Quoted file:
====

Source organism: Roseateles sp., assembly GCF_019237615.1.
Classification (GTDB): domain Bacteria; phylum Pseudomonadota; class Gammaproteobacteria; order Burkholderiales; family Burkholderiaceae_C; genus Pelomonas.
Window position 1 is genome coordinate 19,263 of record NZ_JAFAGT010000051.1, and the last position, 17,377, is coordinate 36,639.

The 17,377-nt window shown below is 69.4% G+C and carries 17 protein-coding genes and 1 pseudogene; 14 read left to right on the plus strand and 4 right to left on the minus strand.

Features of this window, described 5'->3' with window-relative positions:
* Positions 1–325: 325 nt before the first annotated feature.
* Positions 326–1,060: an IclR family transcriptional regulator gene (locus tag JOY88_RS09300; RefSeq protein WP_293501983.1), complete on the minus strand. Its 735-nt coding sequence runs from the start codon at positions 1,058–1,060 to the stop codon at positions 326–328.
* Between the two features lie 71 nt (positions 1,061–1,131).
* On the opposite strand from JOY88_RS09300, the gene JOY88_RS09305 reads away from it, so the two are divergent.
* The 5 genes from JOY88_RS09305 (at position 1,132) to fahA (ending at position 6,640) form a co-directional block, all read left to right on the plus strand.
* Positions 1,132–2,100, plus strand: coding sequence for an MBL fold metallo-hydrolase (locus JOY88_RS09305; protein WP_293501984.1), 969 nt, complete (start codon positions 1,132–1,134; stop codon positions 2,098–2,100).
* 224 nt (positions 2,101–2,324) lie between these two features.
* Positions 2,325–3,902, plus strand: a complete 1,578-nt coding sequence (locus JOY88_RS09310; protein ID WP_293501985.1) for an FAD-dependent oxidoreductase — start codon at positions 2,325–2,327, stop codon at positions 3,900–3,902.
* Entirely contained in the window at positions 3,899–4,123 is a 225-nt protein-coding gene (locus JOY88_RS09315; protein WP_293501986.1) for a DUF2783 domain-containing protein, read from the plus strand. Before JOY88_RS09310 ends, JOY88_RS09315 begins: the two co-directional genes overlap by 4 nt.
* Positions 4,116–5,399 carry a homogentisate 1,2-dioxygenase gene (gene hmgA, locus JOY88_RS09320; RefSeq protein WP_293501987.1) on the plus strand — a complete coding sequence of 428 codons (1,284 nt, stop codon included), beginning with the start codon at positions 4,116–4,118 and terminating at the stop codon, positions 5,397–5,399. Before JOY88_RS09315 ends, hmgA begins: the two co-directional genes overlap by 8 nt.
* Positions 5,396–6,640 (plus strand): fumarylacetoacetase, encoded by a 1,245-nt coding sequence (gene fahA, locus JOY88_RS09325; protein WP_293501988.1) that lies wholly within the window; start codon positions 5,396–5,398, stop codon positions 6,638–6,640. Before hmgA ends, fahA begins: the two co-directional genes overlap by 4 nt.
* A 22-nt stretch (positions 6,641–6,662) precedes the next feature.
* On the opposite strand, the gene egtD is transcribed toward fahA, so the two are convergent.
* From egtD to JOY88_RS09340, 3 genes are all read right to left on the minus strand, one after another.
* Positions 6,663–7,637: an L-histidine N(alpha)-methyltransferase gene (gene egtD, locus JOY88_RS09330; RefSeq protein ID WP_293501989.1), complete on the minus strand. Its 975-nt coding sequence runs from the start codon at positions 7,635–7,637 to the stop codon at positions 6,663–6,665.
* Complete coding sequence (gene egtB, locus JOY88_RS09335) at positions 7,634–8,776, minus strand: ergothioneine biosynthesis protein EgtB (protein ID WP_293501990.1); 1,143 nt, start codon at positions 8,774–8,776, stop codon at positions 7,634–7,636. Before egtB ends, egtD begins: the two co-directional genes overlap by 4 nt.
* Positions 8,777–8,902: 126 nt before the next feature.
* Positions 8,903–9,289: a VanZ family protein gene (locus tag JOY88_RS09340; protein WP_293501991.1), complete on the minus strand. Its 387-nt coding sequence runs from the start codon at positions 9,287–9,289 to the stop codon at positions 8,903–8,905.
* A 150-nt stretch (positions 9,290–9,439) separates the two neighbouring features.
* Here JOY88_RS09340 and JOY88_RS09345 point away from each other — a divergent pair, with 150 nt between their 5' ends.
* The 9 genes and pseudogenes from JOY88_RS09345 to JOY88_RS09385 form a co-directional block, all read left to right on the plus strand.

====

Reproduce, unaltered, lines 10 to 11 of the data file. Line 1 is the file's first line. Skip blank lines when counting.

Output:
* The 5 genes from JOY88_RS09305 (at position 1,132) to fahA (ending at position 6,640) form a co-directional block, all read left to right on the plus strand.
* Positions 1,132–2,100, plus strand: coding sequence for an MBL fold metallo-hydrolase (locus JOY88_RS09305; protein WP_293501984.1), 969 nt, complete (start codon positions 1,132–1,134; stop codon positions 2,098–2,100).